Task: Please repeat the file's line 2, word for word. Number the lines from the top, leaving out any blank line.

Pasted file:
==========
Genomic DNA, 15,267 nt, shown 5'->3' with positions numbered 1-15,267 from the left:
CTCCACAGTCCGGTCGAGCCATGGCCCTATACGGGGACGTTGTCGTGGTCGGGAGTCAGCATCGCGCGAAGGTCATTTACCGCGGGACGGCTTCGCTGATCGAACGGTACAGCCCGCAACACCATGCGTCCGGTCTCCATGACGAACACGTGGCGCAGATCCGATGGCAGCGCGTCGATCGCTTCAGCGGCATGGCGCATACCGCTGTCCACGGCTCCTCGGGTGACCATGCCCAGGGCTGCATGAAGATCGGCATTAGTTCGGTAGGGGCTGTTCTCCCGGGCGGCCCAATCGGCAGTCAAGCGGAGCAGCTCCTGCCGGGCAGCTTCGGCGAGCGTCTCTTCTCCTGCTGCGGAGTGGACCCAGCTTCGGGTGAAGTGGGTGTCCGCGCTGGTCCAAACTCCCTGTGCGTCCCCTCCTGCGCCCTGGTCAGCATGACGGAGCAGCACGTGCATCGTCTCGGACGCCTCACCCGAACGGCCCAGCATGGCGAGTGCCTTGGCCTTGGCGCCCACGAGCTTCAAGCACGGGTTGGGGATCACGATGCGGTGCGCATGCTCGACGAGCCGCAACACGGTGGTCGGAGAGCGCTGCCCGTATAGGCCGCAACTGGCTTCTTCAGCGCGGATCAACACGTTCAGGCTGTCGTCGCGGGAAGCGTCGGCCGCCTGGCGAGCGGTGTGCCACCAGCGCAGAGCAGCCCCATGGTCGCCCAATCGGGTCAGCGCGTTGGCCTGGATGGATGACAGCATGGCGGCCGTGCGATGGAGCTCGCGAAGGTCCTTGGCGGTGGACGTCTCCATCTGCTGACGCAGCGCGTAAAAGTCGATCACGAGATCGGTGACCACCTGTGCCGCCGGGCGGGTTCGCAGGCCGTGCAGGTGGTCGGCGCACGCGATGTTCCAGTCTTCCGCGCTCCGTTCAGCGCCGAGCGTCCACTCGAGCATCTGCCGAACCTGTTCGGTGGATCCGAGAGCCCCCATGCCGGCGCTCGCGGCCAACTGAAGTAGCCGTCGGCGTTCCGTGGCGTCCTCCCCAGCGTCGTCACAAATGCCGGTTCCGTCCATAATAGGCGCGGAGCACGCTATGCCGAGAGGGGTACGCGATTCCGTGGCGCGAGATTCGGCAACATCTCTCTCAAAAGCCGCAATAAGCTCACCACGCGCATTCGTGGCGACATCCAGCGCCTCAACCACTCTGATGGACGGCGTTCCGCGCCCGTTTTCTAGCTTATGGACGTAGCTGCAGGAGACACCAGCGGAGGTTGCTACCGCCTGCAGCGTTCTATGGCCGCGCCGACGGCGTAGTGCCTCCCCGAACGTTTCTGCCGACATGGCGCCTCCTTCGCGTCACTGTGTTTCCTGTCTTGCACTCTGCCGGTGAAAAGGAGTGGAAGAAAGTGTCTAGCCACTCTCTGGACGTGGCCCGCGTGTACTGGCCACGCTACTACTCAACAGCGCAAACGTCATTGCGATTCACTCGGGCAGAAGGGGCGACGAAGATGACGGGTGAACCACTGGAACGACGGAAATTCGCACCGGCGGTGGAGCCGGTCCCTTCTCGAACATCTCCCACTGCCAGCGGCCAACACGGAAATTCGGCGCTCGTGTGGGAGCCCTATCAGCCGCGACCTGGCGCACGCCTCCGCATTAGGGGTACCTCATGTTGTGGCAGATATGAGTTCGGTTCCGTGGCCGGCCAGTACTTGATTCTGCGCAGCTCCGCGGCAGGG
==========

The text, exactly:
CTCCACAGTCCGGTCGAGCCATGGCCCTATACGGGGACGTTGTCGTGGTCGGGAGTCAGCATCGCGCGAAGGTCATTTACCGCGGGACGGCTTCGCTGATCGAACGGTACAGCCCGCAACACCATGCGTCCGGTCTCCATGACGAACACGTGGCGCAGATCCGATGGCAGCGCGTCGATCGCTTCAGCGGCATGGCGCATACCGCTGTCCACGGCTCCTCGGGTGACCATGCCCAGGGCTGCATGAAGATCGGCATTAGTTCGGTAGGGGCTGTTCTCCCGGGCGGCCCAATCGGCAGTCAAGCGGAGCAGCTCCTGCCGGGCAGCTTCGGCGAGCGTCTCTTCTCCTGCTGCGGAGTGGACCCAGCTTCGGGTGAAGTGGGTGTCCGCGCTGGTCCAAACTCCCTGTGCGTCCCCTCCTGCGCCCTGGTCAGCATGACGGAGCAGCACGTGCATCGTCTCGGACGCCTCACCCGAACGGCCCAGCATGGCGAGTGCCTTGGCCTTGGCGCCCACGAGCTTCAAGCACGGGTTGGGGATCACGATGCGGTGCGCATGCTCGACGAGCCGCAACACGGTGGTCGGAGAGCGCTGCCCGTATAGGCCGCAACTGGCTTCTTCAGCGCGGATCAACACGTTCAGGCTGTCGTCGCGGGAAGCGTCGGCCGCCTGGCGAGCGGTGTGCCACCAGCGCAGAGCAGCCCCATGGTCGCCCAATCGGGTCAGCGCGTTGGCCTGGATGGATGACAGCATGGCGGCCGTGCGATGGAGCTCGCGAAGGTCCTTGGCGGTGGACGTCTCCATCTGCTGACGCAGCGCGTAAAAGTCGATCACGAGATCGGTGACCACCTGTGCCGCCGGGCGGGTTCGCAGGCCGTGCAGGTGGTCGGCGCACGCGATGTTCCAGTCTTCCGCGCTCCGTTCAGCGCCGAGCGTCCACTCGAGCATCTGCCGAACCTGTTCGGTGGATCCGAGAGCCCCCATGCCGGCGCTCGCGGCCAACTGAAGTAGCCGTCGGCGTTCCGTGGCGTCCTCCCCAGCGTCGTCACAAATGCCGGTTCCGTCCATAATAGGCGCGGAGCACGCTATGCCGAGAGGGGTACGCGATTCCGTGGCGCGAGATTCGGCAACATCTCTCTCAAAAGCCGCAATAAGCTCACCACGCGCATTCGTGGCGACATCCAGCGCCTCAACCACTCTGATGGACGGCGTTCCGCGCCCGTTTTCTAGCTTATGGACGTAGCTGCAGGAGACACCAGCGGAGGTTGCTACCGCCTGCAGCGTTCTATGGCCGCGCCGACGGCGTAGTGCCTCCCCGAACGTTTCTGCCGACATGGCGCCTCCTTCGCGTCACTGTGTTTCCTGTCTTGCACTCTGCCGGTGAAAAGGAGTGGAAGAAAGTGTCTAGCCACTCTCTGGACGTGGCCCGCGTGTACTGGCCACGCTACTACTCAACAGCGCAAACGTCATTGCGATTCACTCGGGCAGAAGGGGCGACGAAGATGACGGGTGAACCACTGGAACGACGGAAATTCGCACCGGCGGTGGAGCCGGTCCCTTCTCGAACATCTCCCACTGCCAGCGGCCAACACGGAAATTCGGCGCTCGTGTGGGAGCCCTATCAGCCGCGACCTGGCGCACGCCTCCGCATTAGGGGTACCTCATGTTGTGGCAGATATGAGTTCGGTTCCGTGGCCGGCCAGTACTTGATTCTGCGCAGCTCCGCGGCAGGG